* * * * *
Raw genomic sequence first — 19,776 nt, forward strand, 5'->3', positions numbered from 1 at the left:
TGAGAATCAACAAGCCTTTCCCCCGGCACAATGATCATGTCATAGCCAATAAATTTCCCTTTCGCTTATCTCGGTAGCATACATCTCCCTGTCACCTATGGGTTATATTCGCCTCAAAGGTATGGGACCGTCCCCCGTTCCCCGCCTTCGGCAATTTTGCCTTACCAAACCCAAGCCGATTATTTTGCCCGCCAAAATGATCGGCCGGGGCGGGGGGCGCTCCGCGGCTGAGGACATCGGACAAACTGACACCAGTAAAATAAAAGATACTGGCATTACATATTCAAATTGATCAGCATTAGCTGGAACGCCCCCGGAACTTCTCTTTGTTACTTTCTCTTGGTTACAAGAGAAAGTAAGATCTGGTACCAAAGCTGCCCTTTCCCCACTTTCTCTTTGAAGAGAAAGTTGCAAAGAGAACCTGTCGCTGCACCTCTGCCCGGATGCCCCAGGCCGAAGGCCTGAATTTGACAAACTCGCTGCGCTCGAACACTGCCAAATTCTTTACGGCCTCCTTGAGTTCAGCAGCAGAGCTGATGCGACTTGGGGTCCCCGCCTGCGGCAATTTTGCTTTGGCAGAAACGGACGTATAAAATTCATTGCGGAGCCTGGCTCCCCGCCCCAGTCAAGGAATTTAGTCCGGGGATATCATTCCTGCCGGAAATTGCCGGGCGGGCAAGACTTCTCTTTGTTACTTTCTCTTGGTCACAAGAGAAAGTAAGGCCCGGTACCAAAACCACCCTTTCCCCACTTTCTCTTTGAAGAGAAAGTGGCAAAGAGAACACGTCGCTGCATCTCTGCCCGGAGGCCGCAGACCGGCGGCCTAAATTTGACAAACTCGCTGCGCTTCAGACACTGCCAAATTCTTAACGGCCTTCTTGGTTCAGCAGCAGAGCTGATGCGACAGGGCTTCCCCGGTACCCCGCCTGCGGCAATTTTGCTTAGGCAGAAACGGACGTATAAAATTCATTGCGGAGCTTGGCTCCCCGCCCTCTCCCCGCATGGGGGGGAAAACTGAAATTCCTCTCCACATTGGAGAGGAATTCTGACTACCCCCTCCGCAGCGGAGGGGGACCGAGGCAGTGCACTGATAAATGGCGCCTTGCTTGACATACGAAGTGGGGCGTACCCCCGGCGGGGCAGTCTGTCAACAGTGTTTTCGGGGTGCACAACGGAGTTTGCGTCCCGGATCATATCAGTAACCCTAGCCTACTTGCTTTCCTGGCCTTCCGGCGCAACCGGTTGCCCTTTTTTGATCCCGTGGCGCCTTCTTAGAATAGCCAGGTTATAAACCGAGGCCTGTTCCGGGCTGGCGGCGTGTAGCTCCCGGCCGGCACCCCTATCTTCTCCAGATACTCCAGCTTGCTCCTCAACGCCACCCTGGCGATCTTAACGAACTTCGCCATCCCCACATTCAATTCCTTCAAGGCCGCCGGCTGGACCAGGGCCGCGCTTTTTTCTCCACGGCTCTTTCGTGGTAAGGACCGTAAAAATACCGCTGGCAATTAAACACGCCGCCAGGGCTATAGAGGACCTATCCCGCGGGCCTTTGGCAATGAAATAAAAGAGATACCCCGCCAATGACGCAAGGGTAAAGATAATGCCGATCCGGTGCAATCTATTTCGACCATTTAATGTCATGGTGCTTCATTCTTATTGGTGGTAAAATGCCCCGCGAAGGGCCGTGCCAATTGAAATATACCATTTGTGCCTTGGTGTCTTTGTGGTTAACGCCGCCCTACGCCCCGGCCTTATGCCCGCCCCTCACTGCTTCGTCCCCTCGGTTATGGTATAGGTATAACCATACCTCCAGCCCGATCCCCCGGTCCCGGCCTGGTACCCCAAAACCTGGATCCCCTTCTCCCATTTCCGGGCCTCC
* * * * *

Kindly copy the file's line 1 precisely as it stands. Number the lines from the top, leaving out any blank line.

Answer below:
Raw genomic sequence first — 19,776 nt, forward strand, 5'->3', positions numbered from 1 at the left: